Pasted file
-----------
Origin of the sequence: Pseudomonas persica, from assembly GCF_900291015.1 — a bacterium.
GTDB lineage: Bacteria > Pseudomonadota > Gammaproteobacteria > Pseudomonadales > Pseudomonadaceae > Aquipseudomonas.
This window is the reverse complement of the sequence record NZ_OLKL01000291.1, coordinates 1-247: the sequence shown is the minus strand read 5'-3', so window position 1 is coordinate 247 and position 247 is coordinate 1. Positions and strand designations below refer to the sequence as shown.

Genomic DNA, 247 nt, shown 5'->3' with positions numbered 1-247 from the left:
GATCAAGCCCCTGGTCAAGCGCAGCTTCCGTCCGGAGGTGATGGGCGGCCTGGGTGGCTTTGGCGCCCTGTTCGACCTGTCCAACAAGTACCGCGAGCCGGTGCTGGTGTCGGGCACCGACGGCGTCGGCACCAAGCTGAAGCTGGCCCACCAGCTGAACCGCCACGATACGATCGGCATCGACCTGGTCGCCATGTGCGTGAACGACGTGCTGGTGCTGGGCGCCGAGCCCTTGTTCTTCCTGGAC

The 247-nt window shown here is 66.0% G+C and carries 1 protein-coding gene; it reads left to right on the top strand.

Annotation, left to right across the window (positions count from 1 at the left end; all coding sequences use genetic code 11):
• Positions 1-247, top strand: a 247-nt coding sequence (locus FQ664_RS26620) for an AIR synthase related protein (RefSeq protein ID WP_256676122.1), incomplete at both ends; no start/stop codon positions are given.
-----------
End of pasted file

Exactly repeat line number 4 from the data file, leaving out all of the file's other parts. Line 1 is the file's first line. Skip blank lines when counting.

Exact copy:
Genomic DNA, 247 nt, shown 5'->3' with positions numbered 1-247 from the left: